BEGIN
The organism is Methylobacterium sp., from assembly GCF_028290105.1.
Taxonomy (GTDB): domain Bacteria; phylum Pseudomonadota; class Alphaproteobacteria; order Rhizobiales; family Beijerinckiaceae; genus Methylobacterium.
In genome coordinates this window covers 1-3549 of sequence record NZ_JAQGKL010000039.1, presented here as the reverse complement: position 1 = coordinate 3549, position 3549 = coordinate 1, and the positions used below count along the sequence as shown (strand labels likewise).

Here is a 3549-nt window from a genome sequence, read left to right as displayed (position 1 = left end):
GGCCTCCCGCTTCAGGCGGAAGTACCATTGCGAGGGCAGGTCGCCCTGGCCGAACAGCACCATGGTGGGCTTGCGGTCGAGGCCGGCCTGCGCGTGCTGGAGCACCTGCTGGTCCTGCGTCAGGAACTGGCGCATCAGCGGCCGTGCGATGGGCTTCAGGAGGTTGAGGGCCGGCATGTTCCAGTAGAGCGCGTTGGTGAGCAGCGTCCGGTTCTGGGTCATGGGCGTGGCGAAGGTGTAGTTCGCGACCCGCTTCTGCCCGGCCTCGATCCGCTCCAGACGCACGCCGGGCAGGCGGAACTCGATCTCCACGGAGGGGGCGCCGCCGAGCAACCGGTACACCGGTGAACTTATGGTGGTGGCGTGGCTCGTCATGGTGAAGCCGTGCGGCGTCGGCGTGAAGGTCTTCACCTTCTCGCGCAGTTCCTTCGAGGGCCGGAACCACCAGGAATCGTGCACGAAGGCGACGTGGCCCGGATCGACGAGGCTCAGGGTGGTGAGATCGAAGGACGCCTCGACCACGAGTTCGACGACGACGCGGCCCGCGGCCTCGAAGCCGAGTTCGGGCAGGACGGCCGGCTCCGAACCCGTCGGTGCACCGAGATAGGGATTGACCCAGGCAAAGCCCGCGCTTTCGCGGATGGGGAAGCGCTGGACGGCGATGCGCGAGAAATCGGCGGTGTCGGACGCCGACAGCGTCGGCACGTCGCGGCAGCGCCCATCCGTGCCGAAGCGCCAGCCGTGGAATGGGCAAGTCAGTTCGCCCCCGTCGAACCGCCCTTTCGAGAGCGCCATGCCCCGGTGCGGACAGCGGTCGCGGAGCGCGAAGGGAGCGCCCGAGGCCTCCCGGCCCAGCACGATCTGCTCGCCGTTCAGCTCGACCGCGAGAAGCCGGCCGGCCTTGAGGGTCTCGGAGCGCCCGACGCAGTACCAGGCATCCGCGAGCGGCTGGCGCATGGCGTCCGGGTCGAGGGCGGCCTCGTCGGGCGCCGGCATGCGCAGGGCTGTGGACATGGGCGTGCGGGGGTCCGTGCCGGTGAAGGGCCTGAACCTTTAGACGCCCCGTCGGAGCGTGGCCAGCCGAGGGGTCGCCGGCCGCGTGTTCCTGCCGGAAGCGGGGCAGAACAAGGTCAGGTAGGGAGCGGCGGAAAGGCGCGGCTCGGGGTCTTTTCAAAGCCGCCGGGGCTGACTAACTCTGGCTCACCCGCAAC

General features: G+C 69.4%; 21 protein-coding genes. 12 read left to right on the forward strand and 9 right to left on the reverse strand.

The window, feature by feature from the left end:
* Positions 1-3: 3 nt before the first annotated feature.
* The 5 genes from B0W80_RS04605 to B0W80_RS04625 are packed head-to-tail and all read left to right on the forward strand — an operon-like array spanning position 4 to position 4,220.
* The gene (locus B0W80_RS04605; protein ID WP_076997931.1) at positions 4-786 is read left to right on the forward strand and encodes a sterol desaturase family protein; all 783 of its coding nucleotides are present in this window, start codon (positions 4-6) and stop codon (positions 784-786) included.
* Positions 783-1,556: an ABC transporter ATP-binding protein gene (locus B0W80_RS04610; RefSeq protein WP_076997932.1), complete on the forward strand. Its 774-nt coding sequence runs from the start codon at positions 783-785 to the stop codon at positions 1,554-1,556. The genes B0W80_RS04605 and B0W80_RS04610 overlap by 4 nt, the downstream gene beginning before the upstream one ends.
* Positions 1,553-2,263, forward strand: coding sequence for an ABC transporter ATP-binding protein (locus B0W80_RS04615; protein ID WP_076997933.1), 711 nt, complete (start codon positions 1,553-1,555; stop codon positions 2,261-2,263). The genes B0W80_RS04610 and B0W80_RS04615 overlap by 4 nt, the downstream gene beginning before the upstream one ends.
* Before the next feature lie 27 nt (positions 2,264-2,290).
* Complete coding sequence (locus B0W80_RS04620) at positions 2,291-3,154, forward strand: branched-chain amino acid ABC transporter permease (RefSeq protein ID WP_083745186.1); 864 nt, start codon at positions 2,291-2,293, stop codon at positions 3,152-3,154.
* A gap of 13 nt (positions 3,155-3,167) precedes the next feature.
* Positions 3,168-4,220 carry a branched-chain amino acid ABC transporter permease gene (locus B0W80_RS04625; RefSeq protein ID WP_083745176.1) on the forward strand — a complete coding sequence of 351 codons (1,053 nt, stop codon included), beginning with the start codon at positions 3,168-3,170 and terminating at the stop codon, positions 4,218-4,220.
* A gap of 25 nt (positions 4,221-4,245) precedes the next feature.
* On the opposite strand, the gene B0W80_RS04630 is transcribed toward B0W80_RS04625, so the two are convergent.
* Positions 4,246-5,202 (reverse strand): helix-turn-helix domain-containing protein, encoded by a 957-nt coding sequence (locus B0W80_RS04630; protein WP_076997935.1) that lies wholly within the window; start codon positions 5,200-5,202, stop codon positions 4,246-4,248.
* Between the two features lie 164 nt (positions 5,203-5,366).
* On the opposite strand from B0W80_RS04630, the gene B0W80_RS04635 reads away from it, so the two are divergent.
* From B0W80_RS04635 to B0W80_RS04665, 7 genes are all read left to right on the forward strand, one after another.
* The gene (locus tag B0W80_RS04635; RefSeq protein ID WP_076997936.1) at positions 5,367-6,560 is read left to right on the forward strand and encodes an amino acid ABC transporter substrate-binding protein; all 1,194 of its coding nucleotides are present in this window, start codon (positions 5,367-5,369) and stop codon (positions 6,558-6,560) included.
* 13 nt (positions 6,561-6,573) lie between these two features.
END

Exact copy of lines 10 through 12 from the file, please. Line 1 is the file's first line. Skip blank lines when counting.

* The gene (locus B0W80_RS04605; protein ID WP_076997931.1) at positions 4-786 is read left to right on the forward strand and encodes a sterol desaturase family protein; all 783 of its coding nucleotides are present in this window, start codon (positions 4-6) and stop codon (positions 784-786) included.
* Positions 783-1,556: an ABC transporter ATP-binding protein gene (locus B0W80_RS04610; RefSeq protein WP_076997932.1), complete on the forward strand. Its 774-nt coding sequence runs from the start codon at positions 783-785 to the stop codon at positions 1,554-1,556. The genes B0W80_RS04605 and B0W80_RS04610 overlap by 4 nt, the downstream gene beginning before the upstream one ends.
* Positions 1,553-2,263, forward strand: coding sequence for an ABC transporter ATP-binding protein (locus B0W80_RS04615; protein ID WP_076997933.1), 711 nt, complete (start codon positions 1,553-1,555; stop codon positions 2,261-2,263). The genes B0W80_RS04610 and B0W80_RS04615 overlap by 4 nt, the downstream gene beginning before the upstream one ends.